How do I find out what’s going on with my case?
If you tell your prosecutor or WAS officer that you’d like to be kept up-to-date on your matter (not everyone wants to know), they will tell you of:
- a decision to start a prosecution (and the charges laid)
- a decision not to start a prosecution
- the date and place any charges are to be heard
- the outcome of any bail proceedings
- plea negotiations
- the outcome of proceedings, including appeals.
To get more information about your case, call or email the CDPP prosecutor. If you don’t know who this is, call the CDPP office in your state or territory and ask to speak to the prosecutor concerned.
- If you can tell us the name of the accused when you call this will help us identify the prosecutor involved in your case.
- The police officer involved in your case might also be able to answer any questions you have. If the Witness Assistance Service (WAS) is involved, contact the allocated WAS officer.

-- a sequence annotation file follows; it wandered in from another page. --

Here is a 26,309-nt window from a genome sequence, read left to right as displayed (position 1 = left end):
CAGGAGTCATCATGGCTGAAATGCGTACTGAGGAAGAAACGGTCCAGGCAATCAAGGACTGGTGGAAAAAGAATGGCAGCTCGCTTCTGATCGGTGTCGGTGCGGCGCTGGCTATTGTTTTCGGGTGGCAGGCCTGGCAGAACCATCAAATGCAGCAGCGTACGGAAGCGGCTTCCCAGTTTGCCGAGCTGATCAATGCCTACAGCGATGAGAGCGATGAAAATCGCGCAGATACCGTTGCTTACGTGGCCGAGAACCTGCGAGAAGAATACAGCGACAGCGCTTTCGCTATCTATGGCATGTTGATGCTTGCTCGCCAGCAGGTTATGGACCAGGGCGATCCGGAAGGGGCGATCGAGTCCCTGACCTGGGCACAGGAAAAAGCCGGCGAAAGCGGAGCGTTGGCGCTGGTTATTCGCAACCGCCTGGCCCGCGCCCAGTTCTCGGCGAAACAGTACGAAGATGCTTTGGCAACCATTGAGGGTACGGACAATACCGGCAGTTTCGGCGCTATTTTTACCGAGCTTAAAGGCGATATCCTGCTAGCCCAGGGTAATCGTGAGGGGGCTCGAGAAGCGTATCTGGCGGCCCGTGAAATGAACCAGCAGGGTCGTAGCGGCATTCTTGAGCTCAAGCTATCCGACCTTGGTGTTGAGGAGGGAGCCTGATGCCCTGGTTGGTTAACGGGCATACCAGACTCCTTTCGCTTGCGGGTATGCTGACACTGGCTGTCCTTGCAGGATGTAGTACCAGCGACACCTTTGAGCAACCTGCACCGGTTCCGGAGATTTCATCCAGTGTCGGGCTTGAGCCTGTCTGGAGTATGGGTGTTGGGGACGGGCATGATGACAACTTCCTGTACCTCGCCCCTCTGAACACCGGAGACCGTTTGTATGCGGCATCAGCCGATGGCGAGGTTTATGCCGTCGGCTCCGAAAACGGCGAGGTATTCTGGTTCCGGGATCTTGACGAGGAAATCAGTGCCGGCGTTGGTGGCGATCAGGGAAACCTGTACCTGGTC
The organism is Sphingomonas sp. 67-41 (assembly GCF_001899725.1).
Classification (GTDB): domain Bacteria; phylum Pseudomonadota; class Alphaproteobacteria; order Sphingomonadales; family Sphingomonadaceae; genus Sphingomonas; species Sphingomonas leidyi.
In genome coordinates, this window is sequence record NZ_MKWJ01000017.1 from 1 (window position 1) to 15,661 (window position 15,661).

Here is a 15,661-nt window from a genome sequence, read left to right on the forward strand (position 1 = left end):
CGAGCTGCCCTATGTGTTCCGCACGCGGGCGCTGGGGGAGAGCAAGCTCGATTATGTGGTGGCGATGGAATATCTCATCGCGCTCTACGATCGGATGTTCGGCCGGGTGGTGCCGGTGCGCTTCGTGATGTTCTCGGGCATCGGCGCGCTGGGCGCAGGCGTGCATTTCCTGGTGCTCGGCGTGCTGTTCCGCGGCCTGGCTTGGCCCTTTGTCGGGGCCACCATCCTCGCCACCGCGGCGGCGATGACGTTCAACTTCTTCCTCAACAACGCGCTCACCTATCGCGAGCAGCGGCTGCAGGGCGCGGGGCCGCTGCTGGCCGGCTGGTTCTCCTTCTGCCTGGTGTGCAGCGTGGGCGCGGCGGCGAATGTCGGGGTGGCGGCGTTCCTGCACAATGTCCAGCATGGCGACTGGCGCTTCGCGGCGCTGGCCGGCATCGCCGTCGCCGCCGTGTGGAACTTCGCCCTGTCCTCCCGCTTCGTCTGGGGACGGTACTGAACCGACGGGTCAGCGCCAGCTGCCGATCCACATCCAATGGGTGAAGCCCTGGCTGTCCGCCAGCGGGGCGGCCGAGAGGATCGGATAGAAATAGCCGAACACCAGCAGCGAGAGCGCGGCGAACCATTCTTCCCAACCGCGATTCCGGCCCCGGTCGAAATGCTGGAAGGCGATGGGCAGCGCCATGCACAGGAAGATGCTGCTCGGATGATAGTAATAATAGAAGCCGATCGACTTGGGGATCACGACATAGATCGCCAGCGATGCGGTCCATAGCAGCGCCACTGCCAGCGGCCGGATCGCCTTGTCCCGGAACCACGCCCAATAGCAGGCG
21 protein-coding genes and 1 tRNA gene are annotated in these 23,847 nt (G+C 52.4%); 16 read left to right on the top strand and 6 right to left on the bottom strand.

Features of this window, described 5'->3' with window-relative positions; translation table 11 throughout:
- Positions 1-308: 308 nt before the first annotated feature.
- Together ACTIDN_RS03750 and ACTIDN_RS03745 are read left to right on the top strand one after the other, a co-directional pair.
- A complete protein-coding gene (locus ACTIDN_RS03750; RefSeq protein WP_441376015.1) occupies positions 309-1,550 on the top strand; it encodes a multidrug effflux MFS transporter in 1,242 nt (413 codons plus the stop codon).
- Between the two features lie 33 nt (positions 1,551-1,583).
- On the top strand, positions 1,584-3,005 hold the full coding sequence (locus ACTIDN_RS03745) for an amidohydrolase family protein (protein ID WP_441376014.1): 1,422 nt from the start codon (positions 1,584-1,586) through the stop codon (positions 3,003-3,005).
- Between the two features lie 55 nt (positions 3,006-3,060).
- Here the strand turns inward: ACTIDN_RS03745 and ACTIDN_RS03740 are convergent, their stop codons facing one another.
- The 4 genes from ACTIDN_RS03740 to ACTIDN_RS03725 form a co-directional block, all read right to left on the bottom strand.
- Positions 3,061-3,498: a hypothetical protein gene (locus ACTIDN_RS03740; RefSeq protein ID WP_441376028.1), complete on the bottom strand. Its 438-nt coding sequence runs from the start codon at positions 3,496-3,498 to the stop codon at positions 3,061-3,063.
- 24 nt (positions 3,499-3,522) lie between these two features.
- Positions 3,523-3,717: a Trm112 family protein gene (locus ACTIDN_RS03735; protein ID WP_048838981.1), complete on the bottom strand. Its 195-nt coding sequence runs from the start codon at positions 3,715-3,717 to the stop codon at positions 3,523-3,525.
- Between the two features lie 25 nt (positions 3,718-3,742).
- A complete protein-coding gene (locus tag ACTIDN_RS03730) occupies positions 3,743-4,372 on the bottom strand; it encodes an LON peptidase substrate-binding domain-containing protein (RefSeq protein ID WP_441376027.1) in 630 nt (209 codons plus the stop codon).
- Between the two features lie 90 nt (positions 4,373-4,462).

If you have to travel from overseas, interstate, or somewhere it’s unreasonable to return home from, the CDPP will pay for your travel, accommodation and meals. These arrangements will be made before you have to attend court.
If you will be overseas or interstate, or unable to get to your court hearing for other reasons, you will need to tell your prosecutor as soon as possible. While the court may agree to change the dates, the judge or magistrate can require you to attend court regardless of your other plans.
Speak to your prosecutor and WAS officer to try to ensure you are available at the times you may be expected in court.
You are able to claim lost wages/salary if your employer won’t pay for you to attend court or conferences with your prosecutor.
Some employers provide special types of leave to attend court. You may also be entitled to paid leave on the days you have to give evidence.